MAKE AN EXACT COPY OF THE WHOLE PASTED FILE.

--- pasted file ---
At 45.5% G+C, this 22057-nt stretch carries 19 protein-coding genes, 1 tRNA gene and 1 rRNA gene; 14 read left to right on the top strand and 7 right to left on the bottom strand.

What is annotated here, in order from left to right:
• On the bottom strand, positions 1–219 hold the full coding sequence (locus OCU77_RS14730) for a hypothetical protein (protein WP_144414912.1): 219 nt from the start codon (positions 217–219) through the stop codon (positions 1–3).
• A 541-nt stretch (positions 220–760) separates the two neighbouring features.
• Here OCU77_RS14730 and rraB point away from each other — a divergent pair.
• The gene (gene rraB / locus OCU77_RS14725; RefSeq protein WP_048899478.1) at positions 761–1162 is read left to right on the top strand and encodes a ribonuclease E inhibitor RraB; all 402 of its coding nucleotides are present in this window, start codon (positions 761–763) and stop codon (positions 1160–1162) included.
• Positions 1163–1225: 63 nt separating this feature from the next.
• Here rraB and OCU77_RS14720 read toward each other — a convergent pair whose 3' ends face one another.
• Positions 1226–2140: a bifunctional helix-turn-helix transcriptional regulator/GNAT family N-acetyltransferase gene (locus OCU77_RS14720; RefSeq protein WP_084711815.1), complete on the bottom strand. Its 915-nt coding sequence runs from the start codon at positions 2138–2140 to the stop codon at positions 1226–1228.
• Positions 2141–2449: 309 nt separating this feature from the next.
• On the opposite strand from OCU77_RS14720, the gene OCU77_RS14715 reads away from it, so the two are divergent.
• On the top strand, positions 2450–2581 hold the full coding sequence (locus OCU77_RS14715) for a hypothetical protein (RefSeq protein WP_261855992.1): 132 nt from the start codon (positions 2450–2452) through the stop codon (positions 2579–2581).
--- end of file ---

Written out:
At 45.5% G+C, this 22057-nt stretch carries 19 protein-coding genes, 1 tRNA gene and 1 rRNA gene; 14 read left to right on the top strand and 7 right to left on the bottom strand.

What is annotated here, in order from left to right:
• On the bottom strand, positions 1–219 hold the full coding sequence (locus OCU77_RS14730) for a hypothetical protein (protein WP_144414912.1): 219 nt from the start codon (positions 217–219) through the stop codon (positions 1–3).
• A 541-nt stretch (positions 220–760) separates the two neighbouring features.
• Here OCU77_RS14730 and rraB point away from each other — a divergent pair.
• The gene (gene rraB / locus OCU77_RS14725; RefSeq protein WP_048899478.1) at positions 761–1162 is read left to right on the top strand and encodes a ribonuclease E inhibitor RraB; all 402 of its coding nucleotides are present in this window, start codon (positions 761–763) and stop codon (positions 1160–1162) included.
• Positions 1163–1225: 63 nt separating this feature from the next.
• Here rraB and OCU77_RS14720 read toward each other — a convergent pair whose 3' ends face one another.
• Positions 1226–2140: a bifunctional helix-turn-helix transcriptional regulator/GNAT family N-acetyltransferase gene (locus OCU77_RS14720; RefSeq protein WP_084711815.1), complete on the bottom strand. Its 915-nt coding sequence runs from the start codon at positions 2138–2140 to the stop codon at positions 1226–1228.
• Positions 2141–2449: 309 nt separating this feature from the next.
• On the opposite strand from OCU77_RS14720, the gene OCU77_RS14715 reads away from it, so the two are divergent.
• On the top strand, positions 2450–2581 hold the full coding sequence (locus OCU77_RS14715) for a hypothetical protein (RefSeq protein WP_261855992.1): 132 nt from the start codon (positions 2450–2452) through the stop codon (positions 2579–2581).